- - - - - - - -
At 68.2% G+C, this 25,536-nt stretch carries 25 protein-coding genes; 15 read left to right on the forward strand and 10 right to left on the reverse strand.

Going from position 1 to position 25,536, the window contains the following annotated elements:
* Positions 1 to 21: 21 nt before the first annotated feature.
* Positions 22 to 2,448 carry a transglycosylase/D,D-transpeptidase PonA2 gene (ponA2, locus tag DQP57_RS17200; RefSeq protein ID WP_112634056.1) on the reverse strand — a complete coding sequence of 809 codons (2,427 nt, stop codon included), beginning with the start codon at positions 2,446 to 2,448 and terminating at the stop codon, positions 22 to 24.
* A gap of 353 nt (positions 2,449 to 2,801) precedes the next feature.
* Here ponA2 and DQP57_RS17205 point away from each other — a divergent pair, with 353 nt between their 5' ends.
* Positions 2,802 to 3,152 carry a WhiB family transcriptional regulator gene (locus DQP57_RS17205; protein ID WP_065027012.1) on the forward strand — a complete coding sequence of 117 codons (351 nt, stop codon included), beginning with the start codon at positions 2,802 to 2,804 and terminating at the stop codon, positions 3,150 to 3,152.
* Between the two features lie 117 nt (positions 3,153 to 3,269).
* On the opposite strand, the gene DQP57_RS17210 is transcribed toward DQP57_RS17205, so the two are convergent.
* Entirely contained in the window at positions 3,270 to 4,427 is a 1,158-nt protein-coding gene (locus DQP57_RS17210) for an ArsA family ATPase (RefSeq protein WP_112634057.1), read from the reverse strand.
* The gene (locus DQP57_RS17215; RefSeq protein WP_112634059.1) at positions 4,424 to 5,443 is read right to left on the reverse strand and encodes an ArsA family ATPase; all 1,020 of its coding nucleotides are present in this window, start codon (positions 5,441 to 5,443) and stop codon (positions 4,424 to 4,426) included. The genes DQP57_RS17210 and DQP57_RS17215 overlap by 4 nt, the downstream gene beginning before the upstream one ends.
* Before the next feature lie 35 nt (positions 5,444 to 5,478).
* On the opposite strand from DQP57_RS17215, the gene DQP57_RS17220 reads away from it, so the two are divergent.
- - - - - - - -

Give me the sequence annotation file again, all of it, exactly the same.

At 68.2% G+C, this 25,536-nt stretch carries 25 protein-coding genes; 15 read left to right on the forward strand and 10 right to left on the reverse strand.

Going from position 1 to position 25,536, the window contains the following annotated elements:
* Positions 1 to 21: 21 nt before the first annotated feature.
* Positions 22 to 2,448 carry a transglycosylase/D,D-transpeptidase PonA2 gene (ponA2, locus tag DQP57_RS17200; RefSeq protein ID WP_112634056.1) on the reverse strand — a complete coding sequence of 809 codons (2,427 nt, stop codon included), beginning with the start codon at positions 2,446 to 2,448 and terminating at the stop codon, positions 22 to 24.
* A gap of 353 nt (positions 2,449 to 2,801) precedes the next feature.
* Here ponA2 and DQP57_RS17205 point away from each other — a divergent pair, with 353 nt between their 5' ends.
* Positions 2,802 to 3,152 carry a WhiB family transcriptional regulator gene (locus DQP57_RS17205; protein ID WP_065027012.1) on the forward strand — a complete coding sequence of 117 codons (351 nt, stop codon included), beginning with the start codon at positions 2,802 to 2,804 and terminating at the stop codon, positions 3,150 to 3,152.
* Between the two features lie 117 nt (positions 3,153 to 3,269).
* On the opposite strand, the gene DQP57_RS17210 is transcribed toward DQP57_RS17205, so the two are convergent.
* Entirely contained in the window at positions 3,270 to 4,427 is a 1,158-nt protein-coding gene (locus DQP57_RS17210) for an ArsA family ATPase (RefSeq protein WP_112634057.1), read from the reverse strand.
* The gene (locus DQP57_RS17215; RefSeq protein WP_112634059.1) at positions 4,424 to 5,443 is read right to left on the reverse strand and encodes an ArsA family ATPase; all 1,020 of its coding nucleotides are present in this window, start codon (positions 5,441 to 5,443) and stop codon (positions 4,424 to 4,426) included. The genes DQP57_RS17210 and DQP57_RS17215 overlap by 4 nt, the downstream gene beginning before the upstream one ends.
* Before the next feature lie 35 nt (positions 5,444 to 5,478).
* On the opposite strand from DQP57_RS17215, the gene DQP57_RS17220 reads away from it, so the two are divergent.